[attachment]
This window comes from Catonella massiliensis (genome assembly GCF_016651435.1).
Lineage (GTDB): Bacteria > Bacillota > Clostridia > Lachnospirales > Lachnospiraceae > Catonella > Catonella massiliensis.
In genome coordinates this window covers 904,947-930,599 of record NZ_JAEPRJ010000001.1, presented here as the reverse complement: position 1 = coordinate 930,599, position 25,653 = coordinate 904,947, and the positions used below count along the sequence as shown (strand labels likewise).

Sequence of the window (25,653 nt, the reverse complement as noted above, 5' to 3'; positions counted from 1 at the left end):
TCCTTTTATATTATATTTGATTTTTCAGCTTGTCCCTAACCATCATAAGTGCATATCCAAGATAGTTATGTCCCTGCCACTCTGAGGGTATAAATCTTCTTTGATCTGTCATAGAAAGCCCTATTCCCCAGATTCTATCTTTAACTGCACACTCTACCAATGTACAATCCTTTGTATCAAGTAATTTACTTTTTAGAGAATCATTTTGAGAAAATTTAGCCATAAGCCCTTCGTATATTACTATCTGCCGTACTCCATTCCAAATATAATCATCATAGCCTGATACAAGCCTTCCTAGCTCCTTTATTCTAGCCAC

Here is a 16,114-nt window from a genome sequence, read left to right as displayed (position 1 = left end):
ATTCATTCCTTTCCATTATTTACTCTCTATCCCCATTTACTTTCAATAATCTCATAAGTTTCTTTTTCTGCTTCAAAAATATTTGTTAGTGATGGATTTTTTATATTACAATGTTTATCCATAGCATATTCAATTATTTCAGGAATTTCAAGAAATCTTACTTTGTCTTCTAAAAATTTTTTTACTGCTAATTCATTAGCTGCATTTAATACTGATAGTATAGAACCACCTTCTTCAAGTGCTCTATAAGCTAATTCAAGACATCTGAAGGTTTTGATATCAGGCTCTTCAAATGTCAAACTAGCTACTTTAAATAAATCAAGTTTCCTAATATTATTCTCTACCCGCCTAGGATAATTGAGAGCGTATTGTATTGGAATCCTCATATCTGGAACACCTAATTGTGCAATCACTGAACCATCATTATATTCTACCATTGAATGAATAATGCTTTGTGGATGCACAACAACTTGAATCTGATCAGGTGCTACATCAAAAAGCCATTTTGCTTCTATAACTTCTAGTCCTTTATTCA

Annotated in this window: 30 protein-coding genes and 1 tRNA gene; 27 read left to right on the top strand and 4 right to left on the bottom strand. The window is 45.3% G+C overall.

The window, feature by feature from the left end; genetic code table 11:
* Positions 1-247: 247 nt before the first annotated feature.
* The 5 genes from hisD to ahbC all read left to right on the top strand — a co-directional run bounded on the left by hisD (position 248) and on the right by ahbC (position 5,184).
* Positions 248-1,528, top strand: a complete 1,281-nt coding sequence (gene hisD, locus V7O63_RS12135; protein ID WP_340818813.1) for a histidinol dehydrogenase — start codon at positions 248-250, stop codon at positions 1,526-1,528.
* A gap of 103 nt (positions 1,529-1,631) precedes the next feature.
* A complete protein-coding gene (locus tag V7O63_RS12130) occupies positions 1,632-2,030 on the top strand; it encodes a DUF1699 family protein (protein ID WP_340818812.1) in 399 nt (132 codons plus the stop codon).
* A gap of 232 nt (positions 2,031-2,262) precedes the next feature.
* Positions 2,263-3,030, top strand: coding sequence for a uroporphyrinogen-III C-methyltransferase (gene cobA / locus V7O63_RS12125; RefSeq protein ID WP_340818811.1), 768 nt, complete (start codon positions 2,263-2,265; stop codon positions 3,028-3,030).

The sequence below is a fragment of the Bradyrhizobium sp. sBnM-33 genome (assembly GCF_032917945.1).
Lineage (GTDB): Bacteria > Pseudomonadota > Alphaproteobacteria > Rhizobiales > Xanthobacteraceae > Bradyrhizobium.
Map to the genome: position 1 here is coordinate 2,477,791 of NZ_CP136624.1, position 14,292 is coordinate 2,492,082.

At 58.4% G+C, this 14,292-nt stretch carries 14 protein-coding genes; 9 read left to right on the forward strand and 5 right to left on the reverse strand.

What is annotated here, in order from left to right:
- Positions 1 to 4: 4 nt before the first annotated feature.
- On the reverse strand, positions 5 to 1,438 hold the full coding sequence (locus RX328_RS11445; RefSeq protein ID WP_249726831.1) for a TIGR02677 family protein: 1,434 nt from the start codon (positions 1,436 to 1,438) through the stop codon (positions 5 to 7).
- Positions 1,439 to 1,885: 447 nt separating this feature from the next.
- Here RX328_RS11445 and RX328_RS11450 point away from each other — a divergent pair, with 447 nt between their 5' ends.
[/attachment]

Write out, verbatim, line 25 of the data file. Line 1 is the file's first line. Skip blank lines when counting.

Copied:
- Here RX328_RS11445 and RX328_RS11450 point away from each other — a divergent pair, with 447 nt between their 5' ends.